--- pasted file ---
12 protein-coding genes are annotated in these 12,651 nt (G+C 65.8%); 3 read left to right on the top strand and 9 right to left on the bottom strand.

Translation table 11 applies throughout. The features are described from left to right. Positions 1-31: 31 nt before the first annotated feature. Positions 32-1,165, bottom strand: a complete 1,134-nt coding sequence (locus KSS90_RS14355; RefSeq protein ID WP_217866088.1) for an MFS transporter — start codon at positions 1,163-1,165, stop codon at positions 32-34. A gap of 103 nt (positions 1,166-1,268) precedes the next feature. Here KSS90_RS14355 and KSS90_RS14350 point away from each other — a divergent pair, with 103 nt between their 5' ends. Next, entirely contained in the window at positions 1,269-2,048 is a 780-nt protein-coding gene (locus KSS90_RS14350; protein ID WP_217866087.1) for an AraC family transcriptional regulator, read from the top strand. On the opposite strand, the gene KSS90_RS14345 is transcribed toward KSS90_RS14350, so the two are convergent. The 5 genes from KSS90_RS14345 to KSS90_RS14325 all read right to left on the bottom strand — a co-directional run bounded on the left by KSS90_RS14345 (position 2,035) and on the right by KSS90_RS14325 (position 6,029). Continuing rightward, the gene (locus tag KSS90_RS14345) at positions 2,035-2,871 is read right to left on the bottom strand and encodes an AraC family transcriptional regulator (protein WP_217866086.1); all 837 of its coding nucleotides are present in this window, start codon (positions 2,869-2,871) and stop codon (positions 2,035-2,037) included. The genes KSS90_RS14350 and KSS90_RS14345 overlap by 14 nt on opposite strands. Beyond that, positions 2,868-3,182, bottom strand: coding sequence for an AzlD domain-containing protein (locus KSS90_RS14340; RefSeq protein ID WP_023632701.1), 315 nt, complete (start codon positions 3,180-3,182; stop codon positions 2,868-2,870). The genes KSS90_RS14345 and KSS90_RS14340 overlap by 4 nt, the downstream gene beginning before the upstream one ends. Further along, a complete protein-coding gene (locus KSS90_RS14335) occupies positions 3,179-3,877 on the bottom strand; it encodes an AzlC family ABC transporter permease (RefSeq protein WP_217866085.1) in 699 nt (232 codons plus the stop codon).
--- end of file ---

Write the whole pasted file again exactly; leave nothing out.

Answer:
12 protein-coding genes are annotated in these 12,651 nt (G+C 65.8%); 3 read left to right on the top strand and 9 right to left on the bottom strand.

Translation table 11 applies throughout. The features are described from left to right. Positions 1-31: 31 nt before the first annotated feature. Positions 32-1,165, bottom strand: a complete 1,134-nt coding sequence (locus KSS90_RS14355; RefSeq protein ID WP_217866088.1) for an MFS transporter — start codon at positions 1,163-1,165, stop codon at positions 32-34. A gap of 103 nt (positions 1,166-1,268) precedes the next feature. Here KSS90_RS14355 and KSS90_RS14350 point away from each other — a divergent pair, with 103 nt between their 5' ends. Next, entirely contained in the window at positions 1,269-2,048 is a 780-nt protein-coding gene (locus KSS90_RS14350; protein ID WP_217866087.1) for an AraC family transcriptional regulator, read from the top strand. On the opposite strand, the gene KSS90_RS14345 is transcribed toward KSS90_RS14350, so the two are convergent. The 5 genes from KSS90_RS14345 to KSS90_RS14325 all read right to left on the bottom strand — a co-directional run bounded on the left by KSS90_RS14345 (position 2,035) and on the right by KSS90_RS14325 (position 6,029). Continuing rightward, the gene (locus tag KSS90_RS14345) at positions 2,035-2,871 is read right to left on the bottom strand and encodes an AraC family transcriptional regulator (protein WP_217866086.1); all 837 of its coding nucleotides are present in this window, start codon (positions 2,869-2,871) and stop codon (positions 2,035-2,037) included. The genes KSS90_RS14350 and KSS90_RS14345 overlap by 14 nt on opposite strands. Beyond that, positions 2,868-3,182, bottom strand: coding sequence for an AzlD domain-containing protein (locus KSS90_RS14340; RefSeq protein ID WP_023632701.1), 315 nt, complete (start codon positions 3,180-3,182; stop codon positions 2,868-2,870). The genes KSS90_RS14345 and KSS90_RS14340 overlap by 4 nt, the downstream gene beginning before the upstream one ends. Further along, a complete protein-coding gene (locus KSS90_RS14335) occupies positions 3,179-3,877 on the bottom strand; it encodes an AzlC family ABC transporter permease (RefSeq protein WP_217866085.1) in 699 nt (232 codons plus the stop codon).